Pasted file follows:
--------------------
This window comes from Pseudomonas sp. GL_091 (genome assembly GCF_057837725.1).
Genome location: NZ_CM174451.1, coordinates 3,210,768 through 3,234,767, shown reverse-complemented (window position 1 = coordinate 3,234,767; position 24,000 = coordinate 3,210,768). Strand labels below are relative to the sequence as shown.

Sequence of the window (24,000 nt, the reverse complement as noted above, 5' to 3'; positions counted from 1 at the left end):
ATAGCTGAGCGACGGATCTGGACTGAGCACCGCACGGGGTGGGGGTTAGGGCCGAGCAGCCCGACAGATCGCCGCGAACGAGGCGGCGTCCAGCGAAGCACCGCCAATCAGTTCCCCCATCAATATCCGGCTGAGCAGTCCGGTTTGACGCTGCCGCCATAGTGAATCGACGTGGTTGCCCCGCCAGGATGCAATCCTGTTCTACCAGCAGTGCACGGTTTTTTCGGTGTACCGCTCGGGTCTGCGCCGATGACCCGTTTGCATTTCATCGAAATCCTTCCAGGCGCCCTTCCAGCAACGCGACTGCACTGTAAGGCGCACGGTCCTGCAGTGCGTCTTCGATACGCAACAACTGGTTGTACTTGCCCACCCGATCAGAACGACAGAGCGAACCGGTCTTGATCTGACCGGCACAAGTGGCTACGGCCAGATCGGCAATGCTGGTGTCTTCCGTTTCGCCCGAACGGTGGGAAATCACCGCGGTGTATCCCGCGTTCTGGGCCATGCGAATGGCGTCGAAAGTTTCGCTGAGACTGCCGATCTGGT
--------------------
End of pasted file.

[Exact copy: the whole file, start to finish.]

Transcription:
This window comes from Pseudomonas sp. GL_091 (genome assembly GCF_057837725.1).
Genome location: NZ_CM174451.1, coordinates 3,210,768 through 3,234,767, shown reverse-complemented (window position 1 = coordinate 3,234,767; position 24,000 = coordinate 3,210,768). Strand labels below are relative to the sequence as shown.

Sequence of the window (24,000 nt, the reverse complement as noted above, 5' to 3'; positions counted from 1 at the left end):
ATAGCTGAGCGACGGATCTGGACTGAGCACCGCACGGGGTGGGGGTTAGGGCCGAGCAGCCCGACAGATCGCCGCGAACGAGGCGGCGTCCAGCGAAGCACCGCCAATCAGTTCCCCCATCAATATCCGGCTGAGCAGTCCGGTTTGACGCTGCCGCCATAGTGAATCGACGTGGTTGCCCCGCCAGGATGCAATCCTGTTCTACCAGCAGTGCACGGTTTTTTCGGTGTACCGCTCGGGTCTGCGCCGATGACCCGTTTGCATTTCATCGAAATCCTTCCAGGCGCCCTTCCAGCAACGCGACTGCACTGTAAGGCGCACGGTCCTGCAGTGCGTCTTCGATACGCAACAACTGGTTGTACTTGCCCACCCGATCAGAACGACAGAGCGAACCGGTCTTGATCTGACCGGCACAAGTGGCTACGGCCAGATCGGCAATGCTGGTGTCTTCCGTTTCGCCCGAACGGTGGGAAATCACCGCGGTGTATCCCGCGTTCTGGGCCATGCGAATGGCGTCGAAAGTTTCGCTGAGACTGCCGATCTGGT